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Moving on from wild turkey hunting

Moving on from wild turkey hunting

Ed Noonan's weekly outdoors column
Moving on from wild turkey hunting

Since the opening day of the wild turkey hunting season in the Southern Zone, when I called in a turkey with some kee kee calls and then let it walk away, I haven’t seen a turkey in the woods. I have seen them in fields where I do not have permission to hunt, but not in my woods.

Well, I tried a few more times and didn’t see any. My next turkey hunt will be in March in Osceola County, Florida. But now it is the time to concentrate on other small game and deer hunting.

Recently, while watching a friend get his hunting “stuff” together, I noticed what looked like a new knife. I was impressed, and the more I thought about it and after I held it, I realized my knife was ancient and dull.

That evening, I realized how much of a problem I have dressing out a deer with my knife. I Googled “Case Hunter Guthook #17917 buy” and found stores where I could get one. And now it is laying in my gun cabinet, right next to my .308 rifle. Hopefully I will be able to use both of them. Check it out at www.caseknives.com.

Chantal Couture of Saratoga shot a big buck sitting on a ridge in the Indian Lake deer woods during the muzzle loading season in the Northern Zone.
While there, she saw seven deer. And when the buck showed up, she pulled the trigger.

Fifteen minutes later, she was standing over her first Adirondack 10-point buck. He had a 15-inch spread that measured a total of 110 inches and weighed in at 180 pounds.

And speaking of deer hunting, the Southern Zone will be opening Nov. 17. If you haven’t already sighted in your rifle/shotgun, do it, and also take the time to read all the hunting/trapping regulations, etc., in the New York Hunting & Trapping 2018-19 Guide to Laws & Regulations. You can also find all this information if you Google “NYSDEC.”

Last year, there were 19 hunting incidents, six of which were during the deer season, one of which was fatal. The shooter discharged one round with a pistol at approximately 200 yards and struck a 34- year old lady in her thigh. She died at the hospital.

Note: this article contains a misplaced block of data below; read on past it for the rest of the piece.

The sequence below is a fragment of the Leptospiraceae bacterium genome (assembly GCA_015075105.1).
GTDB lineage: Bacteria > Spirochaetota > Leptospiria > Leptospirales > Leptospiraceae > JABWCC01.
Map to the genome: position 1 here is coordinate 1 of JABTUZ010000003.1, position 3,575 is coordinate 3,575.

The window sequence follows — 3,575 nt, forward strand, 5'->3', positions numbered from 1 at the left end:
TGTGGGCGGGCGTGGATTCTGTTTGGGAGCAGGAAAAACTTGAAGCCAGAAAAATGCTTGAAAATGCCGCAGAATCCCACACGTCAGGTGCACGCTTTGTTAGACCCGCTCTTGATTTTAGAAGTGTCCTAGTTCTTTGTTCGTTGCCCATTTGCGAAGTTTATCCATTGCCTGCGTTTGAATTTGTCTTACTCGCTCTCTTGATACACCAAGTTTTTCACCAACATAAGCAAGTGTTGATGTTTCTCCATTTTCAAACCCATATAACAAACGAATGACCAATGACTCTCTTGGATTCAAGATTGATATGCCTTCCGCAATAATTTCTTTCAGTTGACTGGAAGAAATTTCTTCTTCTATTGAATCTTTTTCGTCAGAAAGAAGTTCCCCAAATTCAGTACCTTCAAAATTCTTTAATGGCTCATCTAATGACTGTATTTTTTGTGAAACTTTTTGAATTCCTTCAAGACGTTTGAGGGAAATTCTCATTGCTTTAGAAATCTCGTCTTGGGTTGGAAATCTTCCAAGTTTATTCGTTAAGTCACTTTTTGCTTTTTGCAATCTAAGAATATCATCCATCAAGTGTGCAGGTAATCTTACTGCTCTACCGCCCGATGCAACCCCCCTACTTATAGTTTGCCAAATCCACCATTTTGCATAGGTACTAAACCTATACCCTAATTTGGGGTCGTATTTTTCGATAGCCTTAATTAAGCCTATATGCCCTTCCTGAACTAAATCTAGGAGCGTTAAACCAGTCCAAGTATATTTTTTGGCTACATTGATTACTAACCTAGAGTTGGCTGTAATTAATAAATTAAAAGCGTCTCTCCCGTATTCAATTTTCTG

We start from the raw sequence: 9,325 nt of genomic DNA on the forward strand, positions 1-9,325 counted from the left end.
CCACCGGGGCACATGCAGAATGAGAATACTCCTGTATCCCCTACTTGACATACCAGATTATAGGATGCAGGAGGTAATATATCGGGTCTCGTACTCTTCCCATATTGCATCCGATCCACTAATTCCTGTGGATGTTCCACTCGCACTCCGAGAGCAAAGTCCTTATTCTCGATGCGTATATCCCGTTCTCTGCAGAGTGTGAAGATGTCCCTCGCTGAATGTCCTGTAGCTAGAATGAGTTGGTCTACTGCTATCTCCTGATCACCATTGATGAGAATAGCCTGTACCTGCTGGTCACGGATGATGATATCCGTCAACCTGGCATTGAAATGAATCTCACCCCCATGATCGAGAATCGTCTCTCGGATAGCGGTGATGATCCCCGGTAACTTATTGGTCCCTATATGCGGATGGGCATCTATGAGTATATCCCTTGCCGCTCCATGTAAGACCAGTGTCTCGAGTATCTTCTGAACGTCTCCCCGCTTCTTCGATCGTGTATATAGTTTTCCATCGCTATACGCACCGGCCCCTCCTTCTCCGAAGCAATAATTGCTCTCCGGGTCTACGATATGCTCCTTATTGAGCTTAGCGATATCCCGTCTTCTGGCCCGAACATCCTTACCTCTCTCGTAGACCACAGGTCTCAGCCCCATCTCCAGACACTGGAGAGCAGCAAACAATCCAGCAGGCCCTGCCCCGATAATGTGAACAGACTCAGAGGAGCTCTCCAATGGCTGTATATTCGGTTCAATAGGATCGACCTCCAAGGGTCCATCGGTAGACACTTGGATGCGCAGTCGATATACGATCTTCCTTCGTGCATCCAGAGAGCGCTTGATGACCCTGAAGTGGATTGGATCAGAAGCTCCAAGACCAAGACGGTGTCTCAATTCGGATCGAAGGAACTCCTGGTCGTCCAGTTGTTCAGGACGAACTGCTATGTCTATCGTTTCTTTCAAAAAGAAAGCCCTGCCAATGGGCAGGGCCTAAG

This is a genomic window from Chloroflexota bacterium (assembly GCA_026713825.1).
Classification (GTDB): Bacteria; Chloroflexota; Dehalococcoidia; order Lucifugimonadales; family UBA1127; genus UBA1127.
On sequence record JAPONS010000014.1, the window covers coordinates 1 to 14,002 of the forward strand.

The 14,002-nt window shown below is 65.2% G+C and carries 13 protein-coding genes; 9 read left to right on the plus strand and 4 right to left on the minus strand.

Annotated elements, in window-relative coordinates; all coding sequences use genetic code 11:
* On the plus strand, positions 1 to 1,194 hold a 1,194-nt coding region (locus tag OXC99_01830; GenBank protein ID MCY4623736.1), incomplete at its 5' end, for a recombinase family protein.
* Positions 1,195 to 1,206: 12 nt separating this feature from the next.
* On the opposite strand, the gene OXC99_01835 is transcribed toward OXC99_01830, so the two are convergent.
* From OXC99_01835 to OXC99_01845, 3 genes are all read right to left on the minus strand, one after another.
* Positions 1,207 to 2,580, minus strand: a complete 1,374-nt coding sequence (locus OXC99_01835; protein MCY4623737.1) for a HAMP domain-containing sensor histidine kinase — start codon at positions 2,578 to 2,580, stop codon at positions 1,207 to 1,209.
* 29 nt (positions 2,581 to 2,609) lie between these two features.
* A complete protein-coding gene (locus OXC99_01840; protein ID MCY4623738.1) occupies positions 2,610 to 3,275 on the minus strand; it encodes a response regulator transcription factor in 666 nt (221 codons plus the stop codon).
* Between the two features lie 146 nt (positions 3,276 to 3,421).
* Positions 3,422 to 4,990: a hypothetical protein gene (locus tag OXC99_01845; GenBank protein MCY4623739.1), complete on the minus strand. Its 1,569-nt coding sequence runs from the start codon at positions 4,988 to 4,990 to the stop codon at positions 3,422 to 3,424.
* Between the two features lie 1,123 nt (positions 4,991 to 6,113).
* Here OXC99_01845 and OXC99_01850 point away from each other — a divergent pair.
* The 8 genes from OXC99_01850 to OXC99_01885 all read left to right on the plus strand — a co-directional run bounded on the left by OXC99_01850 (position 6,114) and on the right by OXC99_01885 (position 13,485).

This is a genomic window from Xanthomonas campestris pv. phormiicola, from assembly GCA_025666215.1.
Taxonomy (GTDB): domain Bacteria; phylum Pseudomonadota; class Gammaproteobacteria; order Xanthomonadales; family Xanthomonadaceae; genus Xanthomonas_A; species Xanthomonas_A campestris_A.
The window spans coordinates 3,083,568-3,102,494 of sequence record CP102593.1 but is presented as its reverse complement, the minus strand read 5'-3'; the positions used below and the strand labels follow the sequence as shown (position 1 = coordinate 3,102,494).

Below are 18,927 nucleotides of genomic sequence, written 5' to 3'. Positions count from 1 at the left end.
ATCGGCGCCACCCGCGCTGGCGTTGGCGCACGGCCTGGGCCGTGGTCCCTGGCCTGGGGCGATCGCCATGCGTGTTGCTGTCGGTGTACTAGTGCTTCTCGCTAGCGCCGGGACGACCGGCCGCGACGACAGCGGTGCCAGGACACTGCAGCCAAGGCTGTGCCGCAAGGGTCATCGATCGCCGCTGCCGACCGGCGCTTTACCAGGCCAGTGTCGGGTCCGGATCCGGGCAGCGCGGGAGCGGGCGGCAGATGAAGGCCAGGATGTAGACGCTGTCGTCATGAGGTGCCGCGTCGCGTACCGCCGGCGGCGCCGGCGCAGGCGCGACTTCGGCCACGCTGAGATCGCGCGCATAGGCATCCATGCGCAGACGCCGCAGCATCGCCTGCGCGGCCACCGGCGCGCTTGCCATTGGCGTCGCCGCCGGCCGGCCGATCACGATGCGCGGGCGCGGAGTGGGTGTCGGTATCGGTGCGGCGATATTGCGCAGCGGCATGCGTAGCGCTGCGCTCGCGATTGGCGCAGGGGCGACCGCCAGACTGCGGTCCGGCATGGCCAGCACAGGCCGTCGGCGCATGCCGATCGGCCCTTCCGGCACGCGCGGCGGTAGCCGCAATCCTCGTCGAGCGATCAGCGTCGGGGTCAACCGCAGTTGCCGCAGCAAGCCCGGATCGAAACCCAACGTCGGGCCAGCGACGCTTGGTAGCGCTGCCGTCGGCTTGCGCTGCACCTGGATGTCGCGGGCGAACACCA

Here are a few things that a hunter should never say. It “looked like” or “it sounded like.” And remember — do not take that safety off until you identify your target. For more information on these incidents go to www.dec.ny.gov/docs/wildlife_pdf/hrsi17.pdf.

New York state lands offer many places to hunt, including 81 parks, three historic sites, three golf courses and 50 boat launches that provide chances to hunt a variety of different wildlife, including big game, small game, turkey, furbearers, waterfowl and migratory bird species.

Learn more about statewide hunting regulations in New York state parks and the policy on possession of an unloaded firearm for the purpose of accessing adjacent lands for lawful hunting purposes.

In addition to a valid hunting license, all hunters wishing to take advantage of select hunting seasons within state parks need to obtain a regional hunting permit for each individual park.

The hunting permit will specify which species can be hunted, any additional seasonal restrictions, areas available for hunting, and what implements (e.g. shotgun, bow, or crossbow) can be used. Please contact the park directly to learn about what hunting opportunities are available at that location.

For information on hunting safety, and hunting seasons, and trapping seasons, go to DEC’s website.

Here are a few of those so-called hunters who ignored or did not read the NYS hunting regulations and are going to pay for it.

ECOs Lucas Palmateer and Jason Smith answered a complaint of a hunter that was caught on a trail camera on two consecutive nights on the owner’s property. The camera clearly showed the suspect shine his lights on the posted signs. The officers tracked down the subject, who admitted to trespassing. Also on the camera, the suspect was carrying a pistol in his belt while bow hunting. He was charged with trespassing and possessing a firearm while bow hunting, which is a misdemeanor. This occurred in Ulster County.

In Franklin County, ECO Jennifer Okonuk received a complaint of a shooting/hunting from the road. Okonuk, along, with a NY State Trooper, saw the slow vehicle driving into the field with headlights off.  When she activated her emergency, light, he attempted to flee, but Okonuk boxed them off.

ECO Kevin Riggs arrived and interviewed the two “bad guys” in the vehicle. They were both charged with misdemeanors for possessing a loaded firearm in a motor vehicle, discharging a firearm from a public highway and killing a deer except as permitted by law. The deer was donated to a venison donation program.

Speaking of venison, I found a recipe for cooking burgers on an outdoor cooker that I haven’t tried it yet, but it surely sounds delicious. Google “bacon venison burgers” for the “simple” recipe.

Reach Gazette outdoors columnist Ed Noonan at [email protected].

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